The United States Senate recently passed two Congressional Review Act resolutions to undo Biden administration rules updating the Endangered Species Act. The two Endangered Species Act rollbacks would tighten the definition of ‘critical habitat’ while the other would update some federal bat protections.
Animal loving advocacy groups are inciting panic about overturning the Biden administration’s rulemakings, but the Senate’s resolutions would rein in regulatory overreach.
Problems for Animals Caused by the Endangered Species Act
Congress passed the Endangered Species Act (ESA) 50 years ago as a response to declining animal and plant populations. While well-intentioned, critics have long observed that the ESA has threatened private property rights and created perverse incentives for species and habitat protection.
Speaking about species protection, Fish and Wildlife Service Director Sam Hamilton once observed:
“‘[T]he incentives are wrong here. If a rare metal is on my property, the value of my land goes up. But if a rare bird occupies the land, its value disappears.’ The ESA restricts the use of land where rare species and their habitats are found, in effect penalizing landowners for having conserved them. These provisions are exclusively punitive; they do not encourage and reward past or future habitat restoration or other recovery efforts. Thus, the ESA can make species and their habitats a significant liability that landowners do well to avoid, rather than an asset to conserve and enhance.”
ESA regulations placed upon property owners have led to a grim saying that most conservationists are familiar with: shoot, shovel, shut up. By making it incredibly difficult for property owners to coexist with endangered species, the ESA often ends up creating incentives for property owners to kill these animals rather than protect them.
Discouraging delisting statistics and the accidental incentivization of property owners to kill listed species should make all environmentalists want to radically reform the ESA. But in reality, it keeps being expanded. This leads us to the Endangered Species Act rollbacks currently making their way through Congress.
What Would Change Through These Rollbacks?
Senator Cynthia Lummis (R-WY) introduced the proposed reforms to address rules passed by the Biden administration. The first Biden administration rule reversed a 2020 change to handling ‘critical habitat.’ The Trump administration had tightened the definition to only include habitat that could currently support an endangered species, but the Biden rulemaking last year reversed this change.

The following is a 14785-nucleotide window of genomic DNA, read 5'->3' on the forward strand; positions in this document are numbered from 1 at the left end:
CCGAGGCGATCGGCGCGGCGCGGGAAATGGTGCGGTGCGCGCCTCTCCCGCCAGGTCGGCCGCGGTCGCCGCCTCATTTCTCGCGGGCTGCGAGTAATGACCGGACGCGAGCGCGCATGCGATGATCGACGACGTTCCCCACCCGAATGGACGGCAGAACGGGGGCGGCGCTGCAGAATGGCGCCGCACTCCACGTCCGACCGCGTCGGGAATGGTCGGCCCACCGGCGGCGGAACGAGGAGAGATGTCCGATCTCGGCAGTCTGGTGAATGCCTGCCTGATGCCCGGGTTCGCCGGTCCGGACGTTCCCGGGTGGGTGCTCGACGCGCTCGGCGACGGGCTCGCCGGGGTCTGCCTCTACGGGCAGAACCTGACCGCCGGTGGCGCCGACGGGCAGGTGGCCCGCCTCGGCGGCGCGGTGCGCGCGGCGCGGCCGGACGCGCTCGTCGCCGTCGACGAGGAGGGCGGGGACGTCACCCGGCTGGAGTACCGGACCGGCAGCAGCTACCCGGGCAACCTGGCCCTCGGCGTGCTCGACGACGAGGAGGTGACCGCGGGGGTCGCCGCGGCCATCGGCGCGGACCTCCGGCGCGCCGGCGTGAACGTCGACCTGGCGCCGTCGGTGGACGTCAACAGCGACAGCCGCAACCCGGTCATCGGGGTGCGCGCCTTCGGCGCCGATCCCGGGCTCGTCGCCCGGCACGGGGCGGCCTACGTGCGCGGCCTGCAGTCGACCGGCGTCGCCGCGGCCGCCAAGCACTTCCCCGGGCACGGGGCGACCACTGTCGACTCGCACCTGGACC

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With the Biden administration expanding the ability to define critical habit, practically any property has the potential to receive this designation and the regulations that come with it if the federal government says so. If the definition for critical habitat remains vague, property rights could be impeded and development held up by red tape. Returning to a more defined definition as set by the Trump administration would allow for habitat protection as needed without the same vague roadblocks in place.
The second reform addresses the Biden administration’s expansion of federal protections for the northern long-eared bat. Listed as threatened in 2015, the process to shift the species’ designation to endangered has been in the works due to a disease that has been spreading from bat to bat.
On paper, this seems like the right move to help the bats. But with the listing change comes new regulatory hoops to jump through, most of which do not have direct ties to the disease causing the problems in the first place. One of the most direct consequences is that projects under construction could come to a grinding halt.
It would be a tragedy if the bats were to disappear. But there are more specific ways to help mitigate the spread of disease than to shut down development. One would be to close off the caves and abandoned mines on federally owned land where disease spread is most prevalent. Educating cavers and property owners who have caves on their land about proper decontamination procedures upon exiting caves would have a significant impact too. But instead of pursuing these options, the federal government chose to enact blanket restrictions with an ESA reclassification.
Over the past three years, the U.S. Fish and Wildlife Service has conducted ESA consultations in connection to the bats on nearly 25,000 projects across 37 states, most of which are not yet completed. A change in listing will force uncompleted projects to get through more red tape which could have a significant negative impact on local economies.
Expanding the definition of critical habitat and changing the northern long-eared bat’s listing status are not harmless changes. These two rules from the Biden administration would bring significant negative consequences for property owners and local growth for negligible benefits to local wildlife or endangered species.
Protecting endangered animals is a worthwhile effort, but overreaching regulations from the federal government can be costly, ineffective and fraught with unintended consequences. Reforming vague and overreaching efforts to more carefully walk a line that better aligns incentives and works with property owners could help eliminate some of the ESA’s harmful side effects.
Kelvey Vander Hart is a native Iowan, a member of the American Conservation Coalition, and a communications specialist at Reason Foundation.